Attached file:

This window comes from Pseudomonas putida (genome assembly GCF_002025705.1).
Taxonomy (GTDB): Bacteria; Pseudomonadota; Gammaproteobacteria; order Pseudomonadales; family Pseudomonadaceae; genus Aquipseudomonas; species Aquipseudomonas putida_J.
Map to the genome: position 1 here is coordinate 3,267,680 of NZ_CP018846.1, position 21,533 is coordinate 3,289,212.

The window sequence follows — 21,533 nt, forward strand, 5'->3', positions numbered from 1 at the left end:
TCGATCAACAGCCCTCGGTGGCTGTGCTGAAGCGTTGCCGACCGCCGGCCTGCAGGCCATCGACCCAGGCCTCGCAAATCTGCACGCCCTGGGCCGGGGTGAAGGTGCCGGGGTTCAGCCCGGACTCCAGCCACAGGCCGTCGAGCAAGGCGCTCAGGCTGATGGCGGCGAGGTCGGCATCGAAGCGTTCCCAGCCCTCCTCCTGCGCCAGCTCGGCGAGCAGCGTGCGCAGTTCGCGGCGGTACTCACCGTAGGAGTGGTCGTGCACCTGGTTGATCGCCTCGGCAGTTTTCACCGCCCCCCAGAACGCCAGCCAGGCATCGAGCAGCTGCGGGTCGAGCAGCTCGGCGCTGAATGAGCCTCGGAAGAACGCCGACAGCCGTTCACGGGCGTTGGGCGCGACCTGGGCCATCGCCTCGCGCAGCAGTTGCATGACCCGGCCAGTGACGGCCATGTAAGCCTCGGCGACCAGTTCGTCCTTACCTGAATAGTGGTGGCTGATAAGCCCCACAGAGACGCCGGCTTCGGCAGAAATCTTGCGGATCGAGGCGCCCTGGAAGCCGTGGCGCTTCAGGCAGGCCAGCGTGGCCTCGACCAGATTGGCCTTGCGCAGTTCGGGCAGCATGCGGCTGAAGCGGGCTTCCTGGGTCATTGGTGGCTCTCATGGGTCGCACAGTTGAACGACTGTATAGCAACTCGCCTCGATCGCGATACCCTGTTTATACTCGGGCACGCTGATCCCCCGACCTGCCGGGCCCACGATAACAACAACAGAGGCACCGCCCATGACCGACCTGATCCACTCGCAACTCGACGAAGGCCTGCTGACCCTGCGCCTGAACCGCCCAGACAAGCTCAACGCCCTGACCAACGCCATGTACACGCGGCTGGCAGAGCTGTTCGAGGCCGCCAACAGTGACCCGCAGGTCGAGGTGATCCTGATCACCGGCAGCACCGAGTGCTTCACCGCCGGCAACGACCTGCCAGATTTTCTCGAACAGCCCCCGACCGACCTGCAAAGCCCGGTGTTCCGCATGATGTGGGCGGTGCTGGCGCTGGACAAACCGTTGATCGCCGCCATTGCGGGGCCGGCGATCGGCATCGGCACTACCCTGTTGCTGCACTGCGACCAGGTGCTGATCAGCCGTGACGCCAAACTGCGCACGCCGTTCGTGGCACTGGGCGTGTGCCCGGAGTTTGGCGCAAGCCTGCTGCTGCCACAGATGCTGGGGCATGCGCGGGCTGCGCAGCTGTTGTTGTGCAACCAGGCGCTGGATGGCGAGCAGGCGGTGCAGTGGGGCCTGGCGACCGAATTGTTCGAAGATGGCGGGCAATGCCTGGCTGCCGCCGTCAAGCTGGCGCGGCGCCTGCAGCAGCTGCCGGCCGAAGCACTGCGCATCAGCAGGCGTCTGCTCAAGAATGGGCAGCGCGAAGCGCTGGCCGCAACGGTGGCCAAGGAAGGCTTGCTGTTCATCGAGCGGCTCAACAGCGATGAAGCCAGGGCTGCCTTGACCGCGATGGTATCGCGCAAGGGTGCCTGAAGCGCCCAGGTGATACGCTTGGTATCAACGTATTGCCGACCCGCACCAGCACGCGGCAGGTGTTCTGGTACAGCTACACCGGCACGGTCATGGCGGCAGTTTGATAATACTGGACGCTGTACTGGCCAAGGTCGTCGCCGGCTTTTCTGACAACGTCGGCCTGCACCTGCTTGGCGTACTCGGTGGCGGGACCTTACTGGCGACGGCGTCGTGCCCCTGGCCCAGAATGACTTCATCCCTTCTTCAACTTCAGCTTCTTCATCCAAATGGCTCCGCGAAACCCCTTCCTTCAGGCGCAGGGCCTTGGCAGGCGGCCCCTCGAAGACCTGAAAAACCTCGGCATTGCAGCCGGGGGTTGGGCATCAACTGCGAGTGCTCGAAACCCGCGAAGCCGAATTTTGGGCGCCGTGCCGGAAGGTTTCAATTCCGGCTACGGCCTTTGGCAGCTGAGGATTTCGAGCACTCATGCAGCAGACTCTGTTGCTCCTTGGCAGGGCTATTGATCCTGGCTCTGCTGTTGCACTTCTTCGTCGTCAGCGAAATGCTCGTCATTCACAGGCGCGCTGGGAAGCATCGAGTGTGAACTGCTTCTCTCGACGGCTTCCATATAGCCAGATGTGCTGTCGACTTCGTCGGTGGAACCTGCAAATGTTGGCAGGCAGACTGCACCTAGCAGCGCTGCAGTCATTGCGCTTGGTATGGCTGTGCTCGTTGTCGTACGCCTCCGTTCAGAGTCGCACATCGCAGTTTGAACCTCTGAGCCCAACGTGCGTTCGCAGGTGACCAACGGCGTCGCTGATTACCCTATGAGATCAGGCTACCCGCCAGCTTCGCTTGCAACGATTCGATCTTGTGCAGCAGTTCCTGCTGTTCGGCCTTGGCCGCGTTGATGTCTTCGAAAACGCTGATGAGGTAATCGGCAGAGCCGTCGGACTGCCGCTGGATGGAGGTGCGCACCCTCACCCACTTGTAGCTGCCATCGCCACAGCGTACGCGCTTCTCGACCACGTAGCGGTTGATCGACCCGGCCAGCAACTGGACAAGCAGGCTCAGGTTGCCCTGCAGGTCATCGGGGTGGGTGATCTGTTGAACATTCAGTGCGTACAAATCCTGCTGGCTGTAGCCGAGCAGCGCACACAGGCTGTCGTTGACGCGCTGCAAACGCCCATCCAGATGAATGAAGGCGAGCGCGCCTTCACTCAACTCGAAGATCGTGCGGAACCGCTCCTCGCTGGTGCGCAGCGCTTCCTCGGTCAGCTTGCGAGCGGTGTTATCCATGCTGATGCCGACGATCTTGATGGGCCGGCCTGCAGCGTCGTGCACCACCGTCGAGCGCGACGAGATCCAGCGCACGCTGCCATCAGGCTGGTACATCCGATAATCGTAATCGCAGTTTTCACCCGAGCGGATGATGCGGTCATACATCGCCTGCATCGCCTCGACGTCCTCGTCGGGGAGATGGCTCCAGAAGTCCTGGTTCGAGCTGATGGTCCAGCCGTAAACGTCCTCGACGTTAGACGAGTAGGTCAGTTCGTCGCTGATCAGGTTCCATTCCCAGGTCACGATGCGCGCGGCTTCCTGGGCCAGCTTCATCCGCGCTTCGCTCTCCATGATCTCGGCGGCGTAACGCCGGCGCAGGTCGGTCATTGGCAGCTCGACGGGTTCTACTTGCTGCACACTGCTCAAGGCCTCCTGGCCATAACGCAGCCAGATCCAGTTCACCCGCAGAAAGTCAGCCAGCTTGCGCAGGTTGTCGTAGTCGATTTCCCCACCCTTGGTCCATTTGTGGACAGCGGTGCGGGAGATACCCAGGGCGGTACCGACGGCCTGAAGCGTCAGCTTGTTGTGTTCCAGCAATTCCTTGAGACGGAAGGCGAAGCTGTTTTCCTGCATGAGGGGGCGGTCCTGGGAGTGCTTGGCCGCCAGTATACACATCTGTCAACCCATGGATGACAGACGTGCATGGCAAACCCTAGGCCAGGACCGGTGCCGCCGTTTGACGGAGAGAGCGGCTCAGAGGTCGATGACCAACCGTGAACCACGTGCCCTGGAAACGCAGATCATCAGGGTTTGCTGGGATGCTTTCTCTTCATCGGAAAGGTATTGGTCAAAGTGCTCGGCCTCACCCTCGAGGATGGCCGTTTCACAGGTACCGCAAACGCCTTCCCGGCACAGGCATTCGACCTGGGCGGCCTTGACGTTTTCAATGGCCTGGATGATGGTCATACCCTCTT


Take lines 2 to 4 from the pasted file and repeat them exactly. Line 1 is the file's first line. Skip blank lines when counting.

Taxonomy (GTDB): Bacteria; Pseudomonadota; Gammaproteobacteria; order Pseudomonadales; family Pseudomonadaceae; genus Aquipseudomonas; species Aquipseudomonas putida_J.
Map to the genome: position 1 here is coordinate 3,267,680 of NZ_CP018846.1, position 21,533 is coordinate 3,289,212.

The window sequence follows — 21,533 nt, forward strand, 5'->3', positions numbered from 1 at the left end: